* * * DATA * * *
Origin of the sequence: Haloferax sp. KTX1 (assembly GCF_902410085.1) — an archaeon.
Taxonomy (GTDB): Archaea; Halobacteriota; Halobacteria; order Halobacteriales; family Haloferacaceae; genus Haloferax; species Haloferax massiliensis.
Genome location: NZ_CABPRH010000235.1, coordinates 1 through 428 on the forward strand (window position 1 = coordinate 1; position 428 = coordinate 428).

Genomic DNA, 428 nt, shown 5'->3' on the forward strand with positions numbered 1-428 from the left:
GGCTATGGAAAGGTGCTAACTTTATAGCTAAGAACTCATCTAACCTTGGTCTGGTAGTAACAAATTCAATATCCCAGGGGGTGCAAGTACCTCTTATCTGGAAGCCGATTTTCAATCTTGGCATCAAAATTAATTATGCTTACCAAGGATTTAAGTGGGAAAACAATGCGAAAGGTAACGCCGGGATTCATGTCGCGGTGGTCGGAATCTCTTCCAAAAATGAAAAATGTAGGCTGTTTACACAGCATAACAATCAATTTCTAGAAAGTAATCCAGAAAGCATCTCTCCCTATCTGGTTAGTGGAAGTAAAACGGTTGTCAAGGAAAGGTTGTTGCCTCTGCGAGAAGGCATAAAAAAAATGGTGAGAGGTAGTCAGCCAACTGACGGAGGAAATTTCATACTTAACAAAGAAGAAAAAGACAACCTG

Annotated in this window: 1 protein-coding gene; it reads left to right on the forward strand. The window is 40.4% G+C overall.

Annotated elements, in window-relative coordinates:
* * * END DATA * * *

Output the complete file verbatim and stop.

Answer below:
Origin of the sequence: Haloferax sp. KTX1 (assembly GCF_902410085.1) — an archaeon.
Taxonomy (GTDB): Archaea; Halobacteriota; Halobacteria; order Halobacteriales; family Haloferacaceae; genus Haloferax; species Haloferax massiliensis.
Genome location: NZ_CABPRH010000235.1, coordinates 1 through 428 on the forward strand (window position 1 = coordinate 1; position 428 = coordinate 428).

Genomic DNA, 428 nt, shown 5'->3' on the forward strand with positions numbered 1-428 from the left:
GGCTATGGAAAGGTGCTAACTTTATAGCTAAGAACTCATCTAACCTTGGTCTGGTAGTAACAAATTCAATATCCCAGGGGGTGCAAGTACCTCTTATCTGGAAGCCGATTTTCAATCTTGGCATCAAAATTAATTATGCTTACCAAGGATTTAAGTGGGAAAACAATGCGAAAGGTAACGCCGGGATTCATGTCGCGGTGGTCGGAATCTCTTCCAAAAATGAAAAATGTAGGCTGTTTACACAGCATAACAATCAATTTCTAGAAAGTAATCCAGAAAGCATCTCTCCCTATCTGGTTAGTGGAAGTAAAACGGTTGTCAAGGAAAGGTTGTTGCCTCTGCGAGAAGGCATAAAAAAAATGGTGAGAGGTAGTCAGCCAACTGACGGAGGAAATTTCATACTTAACAAAGAAGAAAAAGACAACCTG

Annotated in this window: 1 protein-coding gene; it reads left to right on the forward strand. The window is 40.4% G+C overall.

Annotated elements, in window-relative coordinates: